Current situation

Summer arrives this week, with maximum daylight hours. Having longer hours of sunshine allows more time for fuels to dry out with less overnight recovery of humidity.

Western Lane District has announced it will enter fire season on Thursday, June 21. Six other ODF districts and forest protective associations are already in fire season - Walker-Range Forest Protective Association, Coos FPA, Douglas FPA and the Southwest Oregon, Central Oregon and Klamath-Lake ODF districts.

Fire restrictions associated with fire season can be found on the ODF Restrictions and Closures page at this link

Friday, July 25, 2014

Rye Valley Fire Evening Update; Friday, July 25, 2014

Oregon Department of Forestry

Incident Management Team 3

Dan Thorpe, Incident Commander


Rye Valley Fire

Evening Update
July 25, 2014




Fire At A Glance

Note: This will be the final day of a morning and evening news release. Beginning tomorrow, one news release will be produced in the late afternoon.
The Rye Valley Fire is holding at 1,392 acres and is now 35 percent contained. Firefighters’ primary objectives include strengthening established containment lines and mopping up hot spots along the perimeter of the fire to prevent future spread. They are also beginning the important task of rehabilitation in areas affected by fire suppression efforts.
Several islands of unburned vegetation remain within the perimeter of the fire. Crews will continue to isolate these areas with additional containment lines and cooling hot spots.
The fire is burning in grass, brush and juniper on public and private lands within the Bureau of Land Management’s Vale District and Oregon Department of Forestry’s Northeast Oregon District. Oregon Department of Forestry’s Incident Management Team #3 is directing the suppression effort.
Cooperating agencies include BLM, Baker County Emergency Management, Burnt River Rangeland Protection Association and the City of Huntington.
Size: 1,392 acres
Location: 15 miles NW of Huntington
Containment: 35%
Cause: Lightning
Fuels: Grass, brush, timber
Personnel: 159
Air Tankers:
Helicopters: 1
Engines:  8
Water Tenders: 2
Dozers: 3
Estimated Cost:  $400,000
Evacuations: None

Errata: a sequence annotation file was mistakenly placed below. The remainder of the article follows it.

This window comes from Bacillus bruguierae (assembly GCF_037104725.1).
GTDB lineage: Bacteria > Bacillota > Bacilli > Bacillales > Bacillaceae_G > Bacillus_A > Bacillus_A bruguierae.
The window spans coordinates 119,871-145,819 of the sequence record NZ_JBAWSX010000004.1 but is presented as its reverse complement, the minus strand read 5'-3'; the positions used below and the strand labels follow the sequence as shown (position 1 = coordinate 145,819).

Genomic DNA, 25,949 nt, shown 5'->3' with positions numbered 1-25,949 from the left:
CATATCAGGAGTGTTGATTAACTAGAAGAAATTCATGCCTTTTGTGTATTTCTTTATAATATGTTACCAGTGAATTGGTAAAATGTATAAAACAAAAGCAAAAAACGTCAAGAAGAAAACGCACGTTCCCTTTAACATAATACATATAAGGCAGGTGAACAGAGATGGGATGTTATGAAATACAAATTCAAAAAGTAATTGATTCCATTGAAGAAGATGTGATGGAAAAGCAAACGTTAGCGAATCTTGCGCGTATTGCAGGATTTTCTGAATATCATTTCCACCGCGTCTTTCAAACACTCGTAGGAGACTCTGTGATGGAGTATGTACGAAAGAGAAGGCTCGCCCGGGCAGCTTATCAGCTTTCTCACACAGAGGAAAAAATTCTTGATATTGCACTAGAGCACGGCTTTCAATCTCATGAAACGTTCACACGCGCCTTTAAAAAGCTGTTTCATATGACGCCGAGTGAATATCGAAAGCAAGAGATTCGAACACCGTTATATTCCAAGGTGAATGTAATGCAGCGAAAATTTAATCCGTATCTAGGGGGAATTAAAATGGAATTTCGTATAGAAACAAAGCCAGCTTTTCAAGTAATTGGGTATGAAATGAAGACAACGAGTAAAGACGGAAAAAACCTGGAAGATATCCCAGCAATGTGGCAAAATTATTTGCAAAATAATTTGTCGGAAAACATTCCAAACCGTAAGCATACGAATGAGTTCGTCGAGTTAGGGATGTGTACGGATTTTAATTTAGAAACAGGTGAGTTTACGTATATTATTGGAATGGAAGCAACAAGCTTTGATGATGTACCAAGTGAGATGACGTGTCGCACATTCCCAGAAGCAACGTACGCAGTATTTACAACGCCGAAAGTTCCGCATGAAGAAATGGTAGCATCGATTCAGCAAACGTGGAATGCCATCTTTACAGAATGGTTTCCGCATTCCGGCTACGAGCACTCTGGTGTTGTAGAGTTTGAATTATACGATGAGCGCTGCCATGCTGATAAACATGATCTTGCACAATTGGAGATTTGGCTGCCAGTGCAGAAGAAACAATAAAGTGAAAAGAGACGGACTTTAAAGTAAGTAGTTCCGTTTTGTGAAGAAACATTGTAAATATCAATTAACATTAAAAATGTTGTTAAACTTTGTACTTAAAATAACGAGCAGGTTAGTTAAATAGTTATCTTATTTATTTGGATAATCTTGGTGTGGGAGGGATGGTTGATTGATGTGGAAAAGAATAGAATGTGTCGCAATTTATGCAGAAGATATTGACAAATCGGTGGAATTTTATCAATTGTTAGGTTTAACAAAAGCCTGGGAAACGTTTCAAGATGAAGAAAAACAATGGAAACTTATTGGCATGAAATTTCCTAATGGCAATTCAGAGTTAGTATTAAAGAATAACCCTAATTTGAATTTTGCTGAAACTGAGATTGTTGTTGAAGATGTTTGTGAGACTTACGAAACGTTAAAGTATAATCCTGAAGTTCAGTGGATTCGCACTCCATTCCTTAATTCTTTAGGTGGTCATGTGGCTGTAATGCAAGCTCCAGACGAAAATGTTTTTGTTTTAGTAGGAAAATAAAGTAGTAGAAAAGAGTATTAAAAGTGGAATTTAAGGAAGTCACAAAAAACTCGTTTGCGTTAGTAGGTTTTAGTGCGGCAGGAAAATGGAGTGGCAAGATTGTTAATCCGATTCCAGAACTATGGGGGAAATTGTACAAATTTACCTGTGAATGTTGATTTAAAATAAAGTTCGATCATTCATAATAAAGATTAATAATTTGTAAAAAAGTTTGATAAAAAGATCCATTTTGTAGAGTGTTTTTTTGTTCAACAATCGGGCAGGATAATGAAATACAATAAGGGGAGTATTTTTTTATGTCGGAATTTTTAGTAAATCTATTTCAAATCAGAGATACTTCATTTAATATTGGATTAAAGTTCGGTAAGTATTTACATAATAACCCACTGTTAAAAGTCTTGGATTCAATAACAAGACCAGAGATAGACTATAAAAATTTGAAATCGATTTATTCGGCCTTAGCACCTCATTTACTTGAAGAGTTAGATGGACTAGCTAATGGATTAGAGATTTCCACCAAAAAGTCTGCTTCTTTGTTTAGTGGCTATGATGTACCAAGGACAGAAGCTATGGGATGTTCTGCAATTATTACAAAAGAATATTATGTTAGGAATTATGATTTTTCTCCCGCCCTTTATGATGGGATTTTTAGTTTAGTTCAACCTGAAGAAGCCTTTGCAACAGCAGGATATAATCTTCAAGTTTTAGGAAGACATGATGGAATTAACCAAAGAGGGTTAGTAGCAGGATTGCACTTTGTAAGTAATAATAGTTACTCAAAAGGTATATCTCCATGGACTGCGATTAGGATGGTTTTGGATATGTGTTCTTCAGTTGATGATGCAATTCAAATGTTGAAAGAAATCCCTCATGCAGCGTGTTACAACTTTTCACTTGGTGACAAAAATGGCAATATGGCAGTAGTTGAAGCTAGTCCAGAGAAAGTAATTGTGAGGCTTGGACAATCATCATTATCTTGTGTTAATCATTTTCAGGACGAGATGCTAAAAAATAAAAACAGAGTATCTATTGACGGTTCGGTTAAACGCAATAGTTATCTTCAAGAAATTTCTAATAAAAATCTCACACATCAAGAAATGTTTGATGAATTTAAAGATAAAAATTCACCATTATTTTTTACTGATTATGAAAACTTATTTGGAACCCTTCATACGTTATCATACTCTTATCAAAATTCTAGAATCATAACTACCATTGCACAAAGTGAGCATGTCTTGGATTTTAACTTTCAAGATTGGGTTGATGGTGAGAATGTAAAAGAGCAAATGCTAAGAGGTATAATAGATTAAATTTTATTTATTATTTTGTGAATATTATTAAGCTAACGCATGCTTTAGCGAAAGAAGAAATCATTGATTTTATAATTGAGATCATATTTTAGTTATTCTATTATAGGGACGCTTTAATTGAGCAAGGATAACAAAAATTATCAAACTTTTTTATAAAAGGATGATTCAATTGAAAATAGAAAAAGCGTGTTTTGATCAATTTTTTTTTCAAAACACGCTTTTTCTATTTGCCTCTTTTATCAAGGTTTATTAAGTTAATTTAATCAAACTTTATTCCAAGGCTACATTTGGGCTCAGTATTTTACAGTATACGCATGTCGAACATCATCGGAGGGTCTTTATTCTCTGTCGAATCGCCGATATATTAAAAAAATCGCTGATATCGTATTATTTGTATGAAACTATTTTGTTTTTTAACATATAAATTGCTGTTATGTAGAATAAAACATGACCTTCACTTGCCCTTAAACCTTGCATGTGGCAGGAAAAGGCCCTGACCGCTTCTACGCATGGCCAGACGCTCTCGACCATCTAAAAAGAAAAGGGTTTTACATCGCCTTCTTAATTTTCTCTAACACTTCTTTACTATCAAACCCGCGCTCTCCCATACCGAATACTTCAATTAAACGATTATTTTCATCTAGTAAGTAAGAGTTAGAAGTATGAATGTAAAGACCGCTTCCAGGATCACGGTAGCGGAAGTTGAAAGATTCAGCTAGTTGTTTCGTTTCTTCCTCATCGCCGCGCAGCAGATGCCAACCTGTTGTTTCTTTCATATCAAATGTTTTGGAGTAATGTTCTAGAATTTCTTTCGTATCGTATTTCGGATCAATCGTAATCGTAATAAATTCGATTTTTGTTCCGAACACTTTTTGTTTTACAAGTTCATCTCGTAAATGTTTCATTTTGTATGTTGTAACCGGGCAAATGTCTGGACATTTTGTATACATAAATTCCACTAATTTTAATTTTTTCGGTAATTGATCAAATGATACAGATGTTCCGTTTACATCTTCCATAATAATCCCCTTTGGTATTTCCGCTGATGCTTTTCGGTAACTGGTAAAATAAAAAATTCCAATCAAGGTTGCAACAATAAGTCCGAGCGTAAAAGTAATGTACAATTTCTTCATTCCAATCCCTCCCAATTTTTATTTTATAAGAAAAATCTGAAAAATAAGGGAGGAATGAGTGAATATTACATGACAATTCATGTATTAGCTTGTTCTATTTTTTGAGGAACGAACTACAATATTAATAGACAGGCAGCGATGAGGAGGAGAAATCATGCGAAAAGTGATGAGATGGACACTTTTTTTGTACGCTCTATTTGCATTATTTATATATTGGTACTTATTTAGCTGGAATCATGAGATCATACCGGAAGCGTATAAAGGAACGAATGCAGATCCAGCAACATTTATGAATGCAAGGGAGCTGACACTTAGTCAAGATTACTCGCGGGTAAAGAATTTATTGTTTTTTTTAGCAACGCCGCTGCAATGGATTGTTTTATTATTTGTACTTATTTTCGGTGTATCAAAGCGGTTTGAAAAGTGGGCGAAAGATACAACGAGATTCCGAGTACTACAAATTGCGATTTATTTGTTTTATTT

Structures: 0
Announcements: None
For More Information: (503) 983-8897


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The purpose of this blog is to provide breaking news about wildfire activity on the forestlands protected by the Oregon Department of Forestry. We invite you to post questions or comments you have about current wildfires. Please keep your posts civil and free of profanity. You are also welcome to contact us by email at:

Current wildfire info

Cool, wet weather in the winter of 2016-17 ended Oregon's long drought and left a thick mountain snowpack. It didn't take long for that to melt and vegetation to dry out due to a series of heatwaves and a prolonged stretch of dry weather over the summer. As forest fuels dried, fires started and spread, many from lands adjacent to those protected by ODF, such as the Chetco Bar Fire in Curry County. That one fire accounted for 46% of the 47,537 acres of land protected by ODF which burned in 2017. Of fires originating on ODF-protected land, 95% were put out at less than 10 acres.

What we do

Protection jurisdiction
The Oregon Dept. of Forestry protects 16 million acres of private and public forestlands from wildfire. This includes all private forestlands in Oregon as well as state and local government-owned forests, along with 2.8 million acres of federal Bureau of Land Management lands in the western part of the state. In total there are about 30.4 million acres of forest in Oregon.

Fire suppression policy
The department fights fire aggressively, seeking to put out most fires at 10 acres or smaller. This approach minimizes damage to the timber resource and fish and wildlife habitat, and protects lives and property. It also saves money. While suppressing large fires can cost millions of dollars, economic and environmental damage from wildfires can be many times greater.


About Me

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Oregon Dept. of Forestry's public information officers in Salem, Ore., maintain this blog. During the wildfire season, we spend much of our time reporting on fires and firefighting to news media and the public.